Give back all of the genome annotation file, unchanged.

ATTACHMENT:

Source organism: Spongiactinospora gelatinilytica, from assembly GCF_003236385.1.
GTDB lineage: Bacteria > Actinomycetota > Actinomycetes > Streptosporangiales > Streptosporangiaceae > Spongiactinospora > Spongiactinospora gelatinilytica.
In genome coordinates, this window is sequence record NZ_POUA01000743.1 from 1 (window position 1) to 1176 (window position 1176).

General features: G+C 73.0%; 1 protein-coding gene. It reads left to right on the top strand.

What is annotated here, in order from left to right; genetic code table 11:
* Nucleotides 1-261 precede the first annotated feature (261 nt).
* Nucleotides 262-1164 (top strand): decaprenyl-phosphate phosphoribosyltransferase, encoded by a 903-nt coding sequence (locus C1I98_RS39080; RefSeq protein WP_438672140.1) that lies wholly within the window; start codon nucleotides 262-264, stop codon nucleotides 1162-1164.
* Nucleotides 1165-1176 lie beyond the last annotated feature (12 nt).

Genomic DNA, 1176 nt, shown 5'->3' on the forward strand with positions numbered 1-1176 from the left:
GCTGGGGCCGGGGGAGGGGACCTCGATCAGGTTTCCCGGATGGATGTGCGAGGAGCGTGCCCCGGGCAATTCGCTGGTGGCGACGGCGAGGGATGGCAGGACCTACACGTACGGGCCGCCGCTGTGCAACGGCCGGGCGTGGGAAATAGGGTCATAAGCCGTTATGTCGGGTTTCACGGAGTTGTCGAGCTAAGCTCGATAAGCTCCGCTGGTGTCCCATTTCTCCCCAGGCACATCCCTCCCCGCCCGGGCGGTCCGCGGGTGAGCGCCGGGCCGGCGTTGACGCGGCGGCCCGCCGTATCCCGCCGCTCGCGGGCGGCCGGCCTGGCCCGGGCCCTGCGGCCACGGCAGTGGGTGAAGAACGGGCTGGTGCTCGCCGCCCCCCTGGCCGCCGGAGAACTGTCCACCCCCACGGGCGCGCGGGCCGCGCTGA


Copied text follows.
Source organism: Spongiactinospora gelatinilytica, from assembly GCF_003236385.1.
GTDB lineage: Bacteria > Actinomycetota > Actinomycetes > Streptosporangiales > Streptosporangiaceae > Spongiactinospora > Spongiactinospora gelatinilytica.
In genome coordinates, this window is sequence record NZ_POUA01000743.1 from 1 (window position 1) to 1176 (window position 1176).

General features: G+C 73.0%; 1 protein-coding gene. It reads left to right on the top strand.

What is annotated here, in order from left to right; genetic code table 11:
* Nucleotides 1-261 precede the first annotated feature (261 nt).
* Nucleotides 262-1164 (top strand): decaprenyl-phosphate phosphoribosyltransferase, encoded by a 903-nt coding sequence (locus C1I98_RS39080; RefSeq protein WP_438672140.1) that lies wholly within the window; start codon nucleotides 262-264, stop codon nucleotides 1162-1164.
* Nucleotides 1165-1176 lie beyond the last annotated feature (12 nt).

Genomic DNA, 1176 nt, shown 5'->3' on the forward strand with positions numbered 1-1176 from the left:
GCTGGGGCCGGGGGAGGGGACCTCGATCAGGTTTCCCGGATGGATGTGCGAGGAGCGTGCCCCGGGCAATTCGCTGGTGGCGACGGCGAGGGATGGCAGGACCTACACGTACGGGCCGCCGCTGTGCAACGGCCGGGCGTGGGAAATAGGGTCATAAGCCGTTATGTCGGGTTTCACGGAGTTGTCGAGCTAAGCTCGATAAGCTCCGCTGGTGTCCCATTTCTCCCCAGGCACATCCCTCCCCGCCCGGGCGGTCCGCGGGTGAGCGCCGGGCCGGCGTTGACGCGGCGGCCCGCCGTATCCCGCCGCTCGCGGGCGGCCGGCCTGGCCCGGGCCCTGCGGCCACGGCAGTGGGTGAAGAACGGGCTGGTGCTCGCCGCCCCCCTGGCCGCCGGAGAACTGTCCACCCCCACGGGCGCGCGGGCCGCGCTGA